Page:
“The offer letters awarded for various categories from Grade-5 to Grade-16 did not mention whether the candidates were being offered a job against open merit or any quota.”

Another inquiry member, requesting anonymity, said “This led us into confusion as selection on merit must be kept separate from selection on quota”.

The committee members also expressed reservations over a 20% quota for the children of retired and serving employees. “Employees’ quota for retired or serving employees is not given in any other department in Sindh government. This is also not mentioned in the charter of the university,” read the report. “The university syndicate was not competent to reserve 20%, which is one fifth of the total seats for employees. The concept of an employee quota was followed for personal gains,” it stated, adding that the syndicate of the university has powers to make decisions but cannot reserve such a huge quota for retired employees.

“We have come to the conclusion that the recruitment of 401 employees in different cadres was made without completing codal formalities,” the report read in its concluding remarks, adding that the central selection committee was not constituted as per any rules or regulation. The head of the university should have been vigilant and cautious about the whole recruitment process, which was not carried out as per the rules and regulations.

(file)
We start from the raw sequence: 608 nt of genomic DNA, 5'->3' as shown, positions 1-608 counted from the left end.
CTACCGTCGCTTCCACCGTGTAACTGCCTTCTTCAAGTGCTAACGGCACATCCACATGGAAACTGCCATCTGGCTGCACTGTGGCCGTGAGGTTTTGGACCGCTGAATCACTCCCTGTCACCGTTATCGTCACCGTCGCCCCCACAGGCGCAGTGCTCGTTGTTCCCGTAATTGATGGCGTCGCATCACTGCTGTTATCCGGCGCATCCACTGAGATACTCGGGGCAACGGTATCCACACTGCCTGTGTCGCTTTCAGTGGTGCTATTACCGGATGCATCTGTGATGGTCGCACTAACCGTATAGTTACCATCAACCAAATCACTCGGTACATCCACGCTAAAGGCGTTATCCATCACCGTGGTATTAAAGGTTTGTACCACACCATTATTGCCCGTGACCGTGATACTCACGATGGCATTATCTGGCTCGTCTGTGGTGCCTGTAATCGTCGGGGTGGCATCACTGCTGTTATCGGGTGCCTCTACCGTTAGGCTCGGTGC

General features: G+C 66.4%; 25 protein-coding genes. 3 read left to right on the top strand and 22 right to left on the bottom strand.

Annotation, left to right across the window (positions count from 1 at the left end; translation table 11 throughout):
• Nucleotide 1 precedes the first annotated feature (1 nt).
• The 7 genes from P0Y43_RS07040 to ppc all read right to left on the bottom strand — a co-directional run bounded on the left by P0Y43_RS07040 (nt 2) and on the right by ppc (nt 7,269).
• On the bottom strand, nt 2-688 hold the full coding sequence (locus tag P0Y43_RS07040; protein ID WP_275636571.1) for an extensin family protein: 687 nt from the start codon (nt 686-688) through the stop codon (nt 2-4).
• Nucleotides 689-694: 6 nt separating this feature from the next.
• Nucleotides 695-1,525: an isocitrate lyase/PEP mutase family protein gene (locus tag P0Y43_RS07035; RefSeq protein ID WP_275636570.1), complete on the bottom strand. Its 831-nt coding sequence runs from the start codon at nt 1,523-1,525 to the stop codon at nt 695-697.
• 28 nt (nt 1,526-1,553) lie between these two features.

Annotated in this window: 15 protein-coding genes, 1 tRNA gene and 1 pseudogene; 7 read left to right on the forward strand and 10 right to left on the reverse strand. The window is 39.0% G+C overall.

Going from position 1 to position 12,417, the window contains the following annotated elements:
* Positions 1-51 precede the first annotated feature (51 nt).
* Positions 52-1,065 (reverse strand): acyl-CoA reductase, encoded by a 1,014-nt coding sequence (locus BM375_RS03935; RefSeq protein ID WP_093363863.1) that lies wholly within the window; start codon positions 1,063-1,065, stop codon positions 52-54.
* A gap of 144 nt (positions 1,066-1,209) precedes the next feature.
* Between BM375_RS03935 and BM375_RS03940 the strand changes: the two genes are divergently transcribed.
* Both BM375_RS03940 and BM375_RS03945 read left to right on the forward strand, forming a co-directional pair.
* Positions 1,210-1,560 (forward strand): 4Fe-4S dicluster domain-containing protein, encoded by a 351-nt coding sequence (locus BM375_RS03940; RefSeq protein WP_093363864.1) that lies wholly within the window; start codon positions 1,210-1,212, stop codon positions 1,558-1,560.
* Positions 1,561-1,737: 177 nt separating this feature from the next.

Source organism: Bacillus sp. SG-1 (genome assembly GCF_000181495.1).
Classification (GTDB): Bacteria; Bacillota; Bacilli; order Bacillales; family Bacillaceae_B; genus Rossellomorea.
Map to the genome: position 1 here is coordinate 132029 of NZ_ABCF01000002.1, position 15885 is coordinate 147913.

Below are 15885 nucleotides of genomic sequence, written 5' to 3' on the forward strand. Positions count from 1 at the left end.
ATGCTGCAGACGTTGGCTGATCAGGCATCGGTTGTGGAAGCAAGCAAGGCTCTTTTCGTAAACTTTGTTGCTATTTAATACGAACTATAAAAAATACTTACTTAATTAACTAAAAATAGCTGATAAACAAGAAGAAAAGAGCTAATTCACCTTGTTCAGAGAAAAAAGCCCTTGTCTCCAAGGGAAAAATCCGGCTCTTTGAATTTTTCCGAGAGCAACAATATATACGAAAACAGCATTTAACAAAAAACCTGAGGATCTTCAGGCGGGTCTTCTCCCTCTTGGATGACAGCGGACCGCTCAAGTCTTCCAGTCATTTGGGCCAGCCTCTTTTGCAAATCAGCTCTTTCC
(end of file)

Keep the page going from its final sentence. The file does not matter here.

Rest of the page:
“The hand-picked central selection committee acted in haste. The files and documentation process was disorganised and jumbled. This rendered the whole process doubtful. The responsibility lies on the shoulder of the chairperson and members of the central selection committee who failed to act in accordance with any law or rules and acted on their whims, will and volition instead.”

Sources in CM House said that the CM annulled the appointments and wrote an official letter to the VC of the university on July 17 to start the process afresh. “Officials involved in irregularities will be punished,” an official working in the CM’s office said.

On one hand, the permanent employees working at the university have protested against the 401 fresh appointments. However, those selected have approached the Sindh High Court seeking orders to join their jobs.

VC Professor Dr Mohammad Asghar Channa said that the CM had ordered him to cancel the 401 appointments, but since the case is now in the court, he could not comply with this directive. “Let the court decide the fate of this case,” Channa said.

November 27, 2017